Adverts: 0161 709 4576 - Editorial: 0161 709 4571
Mail Order: 0161 709 4578 - Subs: 0161 709 4575 - Webteam: 0161 709 4567
Government to act in Greyhound killing scandal

Lord Lipsey Chairman of the British Greyhound Racing Board with Mike Hobday (right), Chief Executive of the League Against Cruel Sports

THE GOVERNMENT are planning to launch a full inquiry into the Greyhound killing scandal at the personal behest of DEFRA Minister Ben Bradshaw, it was confirmed earlier this week.

The issue was raised as an emergency item at the latest meeting of the Associate Parliamentary Group for Animal Welfare that was held at the House of Commons on Monday evening.

OUR DOGS Chief Reporter Nick Mays was attending the meeting in his capacity as an Adviser to Dog Theft Action who were making a presentation to the Committee. However, with the blessing of the APGAW Chairman Eric Martlew MP (Labour, Carlisle), OUR DOGS can exclusively reveal that DEFRA Animal Welfare Minister Ben Bradshaw was ‘appalled’ by the report of an alleged unofficial Greyhound ‘dump’ in the North east which appeared in last week’s Sunday Times and is taking the matter ‘very seriously’. He added that the Minister has ordered an inquiry into the whole matter, which may result in prosecutions of individuals involved in the ‘disposal’ of unwanted Greyhounds.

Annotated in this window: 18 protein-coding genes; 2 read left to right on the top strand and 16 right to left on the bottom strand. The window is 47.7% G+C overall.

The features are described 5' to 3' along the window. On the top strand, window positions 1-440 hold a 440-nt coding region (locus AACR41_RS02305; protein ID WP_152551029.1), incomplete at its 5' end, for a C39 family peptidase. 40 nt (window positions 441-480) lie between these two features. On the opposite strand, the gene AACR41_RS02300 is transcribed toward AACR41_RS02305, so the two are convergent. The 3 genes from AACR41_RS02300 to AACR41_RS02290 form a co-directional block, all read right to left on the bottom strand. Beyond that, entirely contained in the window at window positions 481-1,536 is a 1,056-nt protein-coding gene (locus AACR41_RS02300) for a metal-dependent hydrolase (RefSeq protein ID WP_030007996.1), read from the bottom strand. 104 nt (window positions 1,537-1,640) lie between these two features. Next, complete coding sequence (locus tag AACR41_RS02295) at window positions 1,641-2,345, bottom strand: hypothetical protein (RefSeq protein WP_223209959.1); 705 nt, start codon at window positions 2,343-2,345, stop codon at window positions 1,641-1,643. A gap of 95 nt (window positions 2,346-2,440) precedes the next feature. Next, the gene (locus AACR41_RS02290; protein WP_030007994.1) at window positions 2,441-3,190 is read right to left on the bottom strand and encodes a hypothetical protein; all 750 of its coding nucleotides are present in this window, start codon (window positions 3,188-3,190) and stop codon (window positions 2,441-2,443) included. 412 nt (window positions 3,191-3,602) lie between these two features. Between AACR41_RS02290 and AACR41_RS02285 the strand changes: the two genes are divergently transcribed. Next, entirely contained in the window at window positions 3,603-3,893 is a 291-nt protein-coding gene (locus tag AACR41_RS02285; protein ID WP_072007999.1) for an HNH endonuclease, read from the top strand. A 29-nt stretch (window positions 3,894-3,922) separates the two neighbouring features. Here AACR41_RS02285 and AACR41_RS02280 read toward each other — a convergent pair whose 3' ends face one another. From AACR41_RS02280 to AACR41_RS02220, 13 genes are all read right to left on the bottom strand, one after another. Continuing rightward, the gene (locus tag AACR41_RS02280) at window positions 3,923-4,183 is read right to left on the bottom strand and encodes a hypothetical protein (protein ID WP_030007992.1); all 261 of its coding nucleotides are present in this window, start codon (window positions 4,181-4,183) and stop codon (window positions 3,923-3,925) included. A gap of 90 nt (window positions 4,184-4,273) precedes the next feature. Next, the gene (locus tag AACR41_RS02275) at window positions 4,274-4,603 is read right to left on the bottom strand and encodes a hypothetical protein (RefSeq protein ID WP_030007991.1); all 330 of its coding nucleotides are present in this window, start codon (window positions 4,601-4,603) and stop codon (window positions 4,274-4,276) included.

Lord David Lipsey, Chairman of the British Greyhound Racing Board, which represents Greyhound owners, breeders and trainers, attended the meeting and was keen to play down the scandal by attempting to put it into a form of context, whilst explaining what the sport’s governing body, the National Greyhound Racing Club, intended to do about it. Lord Lipsey told the meeting: ‘I was absolutely disgusted by what I read in the Sunday Times [about the alleged Greyhound killings by David Smith]. 20 to 30 years ago this would have been standard practice under the old regime of the National Greyhound Racing Club, but there has been a new regime in place for 13 months now and we take this issue very seriously.’

Lord Lipsey went on to explain that under NRGC Rules, an owner must report a racing dog’s retirement to the Club, and give details of where the dog is sold to or rehomed, or whether indeed it has been put to sleep. If an owner failed to do so, they would be liable to a £1,000 fine.
‘If a trainer was found to be involved in lass killings such as have been reported, they would lose their license and never be allowed to train or race Greyhounds again,’ added Lord Lipsey. ‘We don’t fear an inquiry into this. One idea we have had is to set up a helpline so that people within the industry who know this sort of thing is going on can report those responsible. We need proof to catch these people, so the NGRC is conducting research into how we may best do this.’
Unfortunately, Lord Lipsey alienated some of his allies at the meeting by saying: ‘Of course, if everyone took on a rescued Greyhound instead of these other breeds, there wouldn’t be this problem in the first place.’